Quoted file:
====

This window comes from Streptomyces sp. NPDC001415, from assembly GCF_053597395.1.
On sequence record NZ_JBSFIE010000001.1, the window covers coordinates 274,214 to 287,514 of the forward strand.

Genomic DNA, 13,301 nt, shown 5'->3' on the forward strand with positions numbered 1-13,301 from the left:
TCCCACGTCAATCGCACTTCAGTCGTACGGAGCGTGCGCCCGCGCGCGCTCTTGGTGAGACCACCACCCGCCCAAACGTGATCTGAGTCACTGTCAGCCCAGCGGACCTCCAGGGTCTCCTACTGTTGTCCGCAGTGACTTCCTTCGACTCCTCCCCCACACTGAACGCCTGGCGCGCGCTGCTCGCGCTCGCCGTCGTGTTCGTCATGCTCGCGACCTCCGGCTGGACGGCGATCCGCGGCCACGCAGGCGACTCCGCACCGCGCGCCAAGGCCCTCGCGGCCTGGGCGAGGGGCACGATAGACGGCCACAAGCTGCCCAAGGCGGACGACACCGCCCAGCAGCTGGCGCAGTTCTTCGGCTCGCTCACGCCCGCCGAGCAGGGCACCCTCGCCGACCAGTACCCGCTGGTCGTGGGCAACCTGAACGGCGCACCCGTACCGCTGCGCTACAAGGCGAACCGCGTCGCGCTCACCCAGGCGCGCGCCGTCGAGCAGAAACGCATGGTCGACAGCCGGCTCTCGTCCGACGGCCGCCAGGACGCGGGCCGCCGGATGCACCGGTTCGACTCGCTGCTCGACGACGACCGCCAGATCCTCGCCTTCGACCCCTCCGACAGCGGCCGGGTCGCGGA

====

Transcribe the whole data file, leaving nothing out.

This window comes from Streptomyces sp. NPDC001415, from assembly GCF_053597395.1.
On sequence record NZ_JBSFIE010000001.1, the window covers coordinates 274,214 to 287,514 of the forward strand.

Genomic DNA, 13,301 nt, shown 5'->3' on the forward strand with positions numbered 1-13,301 from the left:
TCCCACGTCAATCGCACTTCAGTCGTACGGAGCGTGCGCCCGCGCGCGCTCTTGGTGAGACCACCACCCGCCCAAACGTGATCTGAGTCACTGTCAGCCCAGCGGACCTCCAGGGTCTCCTACTGTTGTCCGCAGTGACTTCCTTCGACTCCTCCCCCACACTGAACGCCTGGCGCGCGCTGCTCGCGCTCGCCGTCGTGTTCGTCATGCTCGCGACCTCCGGCTGGACGGCGATCCGCGGCCACGCAGGCGACTCCGCACCGCGCGCCAAGGCCCTCGCGGCCTGGGCGAGGGGCACGATAGACGGCCACAAGCTGCCCAAGGCGGACGACACCGCCCAGCAGCTGGCGCAGTTCTTCGGCTCGCTCACGCCCGCCGAGCAGGGCACCCTCGCCGACCAGTACCCGCTGGTCGTGGGCAACCTGAACGGCGCACCCGTACCGCTGCGCTACAAGGCGAACCGCGTCGCGCTCACCCAGGCGCGCGCCGTCGAGCAGAAACGCATGGTCGACAGCCGGCTCTCGTCCGACGGCCGCCAGGACGCGGGCCGCCGGATGCACCGGTTCGACTCGCTGCTCGACGACGACCGCCAGATCCTCGCCTTCGACCCCTCCGACAGCGGCCGGGTCGCGGA